Keeping up with economic development wunderkind Morgan Malone is an exercise in pacing. She’s spearheading the Bronzeville Lakefront project for Farpoint Development, which is developing the acreage that Michael Reese Hospital used to occupy.
On an early mid-August morning, the then 28-year-old engaged with artists and architectural designers Roland Knowlden and Davey Friday at the Illinois Institute of Technology campus about their exhibit showcased at the Roots & Culture Contemporary Art Center “Buried Beauty, Broken Block.” The work looks at the context of the past and current cityscape in relation to Black bodies and spaces by way of the Mecca Flats Building, once a hub of Bronzeville culture, demolished to build Mies van der Rohe’s S.R. Crown Hall.
By midmorning, Morgan was conducting a small business roundtable with Black business leaders and entrepreneurs in her West Loop office.
By workday’s end, Malone served as happy hour host at a bar in Little Italy, an event for young Black professionals working in the built environment, community development and neighborhood development sectors, where Knowlden and Friday networked with mayoral candidate Brandon Johnson.
For Malone, this is a normal day as managing director of strategic initiatives and operations of Farpoint Development, a firm that is part of the coalition of six development firms that make up the Global Research Innovation Technology alliance, which is developing the billion-dollar Bronzeville Lakefront mixed-use project.
Malone is engaging community members and local leaders with conversations about innovation and cultural economic development. She ponders what advocacy from the community around historical and cultural preservation is going to look like as the project comes to fruition with commercial, institutional and residential spaces in 2040.
“Economic development, social impact, communal care … how do we design a society for wellness, well-being, quality of life? That’s all I care about,” Malone said. “Any work that I’m doing, that’s always been the through line. We know the value of Bronzeville because in a lot of ways Bronzeville is the Harlem of Chicago. As things come full circle, I think there are ways to meld the beauty, history and legacy of the community with the innovation and design technique that we have in mind around technology and regeneration. … We’re not building a new neighborhood; we’re amplifying a community that is already awesome and has a really rich history.”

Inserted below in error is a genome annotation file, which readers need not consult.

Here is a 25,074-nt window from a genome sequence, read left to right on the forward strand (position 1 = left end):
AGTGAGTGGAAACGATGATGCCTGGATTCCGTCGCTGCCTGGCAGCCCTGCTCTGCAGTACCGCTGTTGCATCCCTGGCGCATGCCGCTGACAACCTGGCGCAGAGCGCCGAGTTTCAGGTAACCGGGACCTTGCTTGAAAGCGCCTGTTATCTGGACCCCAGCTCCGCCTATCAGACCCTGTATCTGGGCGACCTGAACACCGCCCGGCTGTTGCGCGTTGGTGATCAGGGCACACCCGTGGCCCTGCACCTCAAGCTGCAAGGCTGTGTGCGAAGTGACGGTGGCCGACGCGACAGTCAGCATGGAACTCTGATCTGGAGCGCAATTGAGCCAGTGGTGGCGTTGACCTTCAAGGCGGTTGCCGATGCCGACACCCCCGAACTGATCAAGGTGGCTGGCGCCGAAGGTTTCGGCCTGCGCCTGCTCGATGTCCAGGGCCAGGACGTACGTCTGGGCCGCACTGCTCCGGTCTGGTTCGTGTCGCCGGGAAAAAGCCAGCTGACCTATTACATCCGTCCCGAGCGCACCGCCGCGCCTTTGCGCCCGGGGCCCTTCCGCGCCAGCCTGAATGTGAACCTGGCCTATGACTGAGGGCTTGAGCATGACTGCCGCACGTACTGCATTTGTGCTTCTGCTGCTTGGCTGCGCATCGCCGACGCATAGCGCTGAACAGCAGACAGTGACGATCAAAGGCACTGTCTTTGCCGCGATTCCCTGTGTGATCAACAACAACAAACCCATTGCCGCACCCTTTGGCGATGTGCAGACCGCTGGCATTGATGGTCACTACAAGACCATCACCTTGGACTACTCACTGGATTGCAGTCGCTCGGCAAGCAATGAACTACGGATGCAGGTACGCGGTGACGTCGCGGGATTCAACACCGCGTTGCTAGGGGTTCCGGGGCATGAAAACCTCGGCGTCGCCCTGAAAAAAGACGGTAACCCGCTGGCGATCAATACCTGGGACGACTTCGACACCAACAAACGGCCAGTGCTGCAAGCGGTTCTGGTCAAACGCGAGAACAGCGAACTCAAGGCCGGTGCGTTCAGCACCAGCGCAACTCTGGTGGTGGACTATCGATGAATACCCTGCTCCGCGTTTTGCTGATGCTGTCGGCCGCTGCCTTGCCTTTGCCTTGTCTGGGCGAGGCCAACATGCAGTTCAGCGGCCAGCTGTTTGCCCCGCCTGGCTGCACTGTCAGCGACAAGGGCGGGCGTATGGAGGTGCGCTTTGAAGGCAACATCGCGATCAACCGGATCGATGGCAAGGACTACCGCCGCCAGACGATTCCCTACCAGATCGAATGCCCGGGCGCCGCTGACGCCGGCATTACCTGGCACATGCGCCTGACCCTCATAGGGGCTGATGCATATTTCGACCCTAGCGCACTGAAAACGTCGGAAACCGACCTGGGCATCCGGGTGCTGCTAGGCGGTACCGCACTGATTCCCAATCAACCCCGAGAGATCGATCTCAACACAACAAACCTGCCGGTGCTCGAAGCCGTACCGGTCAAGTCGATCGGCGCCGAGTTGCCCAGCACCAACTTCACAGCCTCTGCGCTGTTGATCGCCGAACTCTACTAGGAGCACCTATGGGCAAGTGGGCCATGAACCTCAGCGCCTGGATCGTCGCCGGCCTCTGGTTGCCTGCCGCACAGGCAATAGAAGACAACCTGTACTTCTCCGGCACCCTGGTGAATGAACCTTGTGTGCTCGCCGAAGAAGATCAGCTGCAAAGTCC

Malone has conversations about social impact fairly often as she sees so much nuance to it. That’s why she does cultural immersion outings for Farpoint leadership, like the IIT one. “Impact is a social emotional experience,” Malone said. “I can tell you about the history of the Great Migration, but you got to have your own objective experience with it to feel it, see it, so that you’re able to recall it when you make decisions.”
Those decisions entail having apprenticeships or internships that can grow future leaders in local policymaking roles; equitable access to opportunities on the project for marginalized populations; creating generational wealth; expanding economic opportunity and scaling that for small businesses. Community involvement is at the forefront, Malone said.
A visit to the Bronzeville Lakefront website shows stakeholders in the project have committed to a diverse workforce at every stage of the project. A digital museum, welcome center and business accelerator, coupled with smart buildings with green designs, are all on the to-do list. Bronzeville Lakefront is expected to create 76,000 jobs and have an economic impact of $8.2 billion.
Equipped with a degree in women’s studies from Old Dominion University in Virginia, Malone arrived in Chicagoland in 2015 after a meaningful stint at the Kettering Foundation in Ohio under the tutelage of former CEO Forrest David Mathews. Malone may credit her career-military parents with teaching her to think bigger and wider in her public service, but Malone said it’s Mathews who changed the trajectory of her life. The former U.S. secretary of health, education and welfare during the administration of President Gerald Ford showed her what participatory and deliberative democracy looked like. She met people from all over the world as a summer research assistant at the foundation in 2013.
“I really didn’t know what it meant to be civic outside of voting,” she recalled. “I knew about community service, but I didn’t know that there was a whole group of people out there thinking about how to empower citizens; (Kettering Foundation) was the first stop. Their main mantra is that government should subsidize citizen-led initiatives, where if you are actually being representative, you are following the will of the people in a meaningful way and investing in citizen-led initiatives versus telling people what they need.”